Hopes are that pipeline will continue as Jets head coach Les McTavish helped run a Bermuda-funded baseball camp in the area earlier this month.
“The organization that brought me out, they have a lot of dedicated volunteers. We had a pile of kids, close to 80 kids at the camp,” said McTavish. “They ranged from seven to 13 years of age. We ran two full days of camp, all day long. They had a lot of good athletes there, they just need to learn the game of baseball a little more. There are some possibilities for our program moving forward. We have one player coming here and in the future maybe we can have one per year which would be great.”
Concentrating a lot in the camp on throwing and footwork, McTavish tried to cram as many skills as he could into the two days.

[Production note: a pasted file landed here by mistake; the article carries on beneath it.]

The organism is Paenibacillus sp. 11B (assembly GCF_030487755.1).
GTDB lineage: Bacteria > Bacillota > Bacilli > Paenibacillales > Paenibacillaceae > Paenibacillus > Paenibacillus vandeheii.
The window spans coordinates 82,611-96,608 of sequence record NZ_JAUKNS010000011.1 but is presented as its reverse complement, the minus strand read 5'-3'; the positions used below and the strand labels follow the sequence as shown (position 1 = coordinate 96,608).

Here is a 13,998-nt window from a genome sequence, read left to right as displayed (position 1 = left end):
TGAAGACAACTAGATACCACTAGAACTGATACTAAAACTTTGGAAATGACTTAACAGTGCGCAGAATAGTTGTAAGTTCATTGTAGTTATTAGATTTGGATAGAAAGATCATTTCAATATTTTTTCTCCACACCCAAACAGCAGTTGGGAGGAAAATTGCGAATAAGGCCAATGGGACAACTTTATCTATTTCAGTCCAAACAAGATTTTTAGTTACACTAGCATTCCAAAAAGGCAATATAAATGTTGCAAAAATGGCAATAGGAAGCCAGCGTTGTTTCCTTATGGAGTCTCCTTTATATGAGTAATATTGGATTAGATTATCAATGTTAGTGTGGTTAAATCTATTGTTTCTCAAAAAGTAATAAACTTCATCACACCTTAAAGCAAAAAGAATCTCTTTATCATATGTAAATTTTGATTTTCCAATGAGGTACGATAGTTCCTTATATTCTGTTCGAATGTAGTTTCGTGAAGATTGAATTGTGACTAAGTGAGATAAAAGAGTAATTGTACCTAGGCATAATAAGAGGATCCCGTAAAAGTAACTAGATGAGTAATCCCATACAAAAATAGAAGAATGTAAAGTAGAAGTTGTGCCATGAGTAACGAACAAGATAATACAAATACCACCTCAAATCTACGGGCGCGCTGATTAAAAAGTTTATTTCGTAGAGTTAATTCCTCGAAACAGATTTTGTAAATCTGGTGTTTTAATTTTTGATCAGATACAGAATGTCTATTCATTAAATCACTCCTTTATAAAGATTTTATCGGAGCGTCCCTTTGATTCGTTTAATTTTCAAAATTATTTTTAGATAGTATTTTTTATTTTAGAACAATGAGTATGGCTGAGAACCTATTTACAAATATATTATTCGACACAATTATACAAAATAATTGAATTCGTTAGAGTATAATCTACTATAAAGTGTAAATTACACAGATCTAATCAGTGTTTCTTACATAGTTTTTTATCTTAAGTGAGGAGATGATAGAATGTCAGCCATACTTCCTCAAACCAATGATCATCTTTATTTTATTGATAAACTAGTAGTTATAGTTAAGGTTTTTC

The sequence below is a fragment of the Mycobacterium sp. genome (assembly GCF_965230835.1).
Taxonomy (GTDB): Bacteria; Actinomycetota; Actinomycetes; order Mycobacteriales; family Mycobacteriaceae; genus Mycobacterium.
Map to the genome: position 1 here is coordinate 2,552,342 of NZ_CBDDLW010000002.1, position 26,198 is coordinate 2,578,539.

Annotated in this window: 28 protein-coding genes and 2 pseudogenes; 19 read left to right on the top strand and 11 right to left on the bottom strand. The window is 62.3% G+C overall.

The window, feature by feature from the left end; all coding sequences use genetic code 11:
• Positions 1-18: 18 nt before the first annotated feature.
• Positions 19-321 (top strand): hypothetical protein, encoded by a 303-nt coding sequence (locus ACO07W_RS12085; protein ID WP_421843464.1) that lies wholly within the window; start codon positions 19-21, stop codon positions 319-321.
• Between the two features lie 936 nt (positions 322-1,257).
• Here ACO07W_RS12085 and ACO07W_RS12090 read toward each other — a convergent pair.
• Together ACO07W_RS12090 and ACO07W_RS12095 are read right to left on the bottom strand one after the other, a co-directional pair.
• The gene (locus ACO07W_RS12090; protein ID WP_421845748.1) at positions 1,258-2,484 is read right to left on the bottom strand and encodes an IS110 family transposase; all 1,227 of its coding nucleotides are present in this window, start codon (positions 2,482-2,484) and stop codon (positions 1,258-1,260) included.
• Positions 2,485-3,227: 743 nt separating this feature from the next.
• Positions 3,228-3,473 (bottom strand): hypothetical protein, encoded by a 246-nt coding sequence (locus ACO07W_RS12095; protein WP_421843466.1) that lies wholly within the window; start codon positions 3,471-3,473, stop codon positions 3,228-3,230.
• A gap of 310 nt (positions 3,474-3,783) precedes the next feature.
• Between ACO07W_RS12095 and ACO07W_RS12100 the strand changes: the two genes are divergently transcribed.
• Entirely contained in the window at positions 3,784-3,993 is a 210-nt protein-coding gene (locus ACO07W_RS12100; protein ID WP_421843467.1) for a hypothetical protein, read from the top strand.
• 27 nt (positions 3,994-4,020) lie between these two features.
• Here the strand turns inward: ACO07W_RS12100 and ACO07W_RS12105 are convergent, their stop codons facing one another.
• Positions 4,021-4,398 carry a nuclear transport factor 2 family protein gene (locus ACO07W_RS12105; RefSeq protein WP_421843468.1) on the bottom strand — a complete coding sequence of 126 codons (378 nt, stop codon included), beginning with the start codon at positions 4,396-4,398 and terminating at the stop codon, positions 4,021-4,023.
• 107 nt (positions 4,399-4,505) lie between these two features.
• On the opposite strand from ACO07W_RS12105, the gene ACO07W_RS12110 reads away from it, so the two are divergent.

“I had six guys helping out with the camp and they were all great. I was pleasantly surprised with the quality of kids,” said McTavish.
“They want to make it into an annual event and we’ll see what comes out of it, so I think we may.”
Baseball has always been part of the Bermuda culture, but has been on the fringe compared to other sports.
“They have baseball at a young age, they just move to soccer/football, cricket, swimming, or whatever at 12 or 13 years of age because that’s where they think their future is,” said McTavish.
“K.J. Moreno, the kid who is coming to Vauxhall, he helped out at the camp and hopefully that helps add exposure in showing there are things you can do in baseball and there are opportunities. With him coming over here, hopefully it adds to the baseball system there.”
Being a British Commonwealth island, the transition could be fairly smooth if Bermuda’s residents want to make the jump into baseball in North America.
“There is no language barrier, the academics are solid, so it would be a pretty easy transition into the Alberta education system,” said McTavish.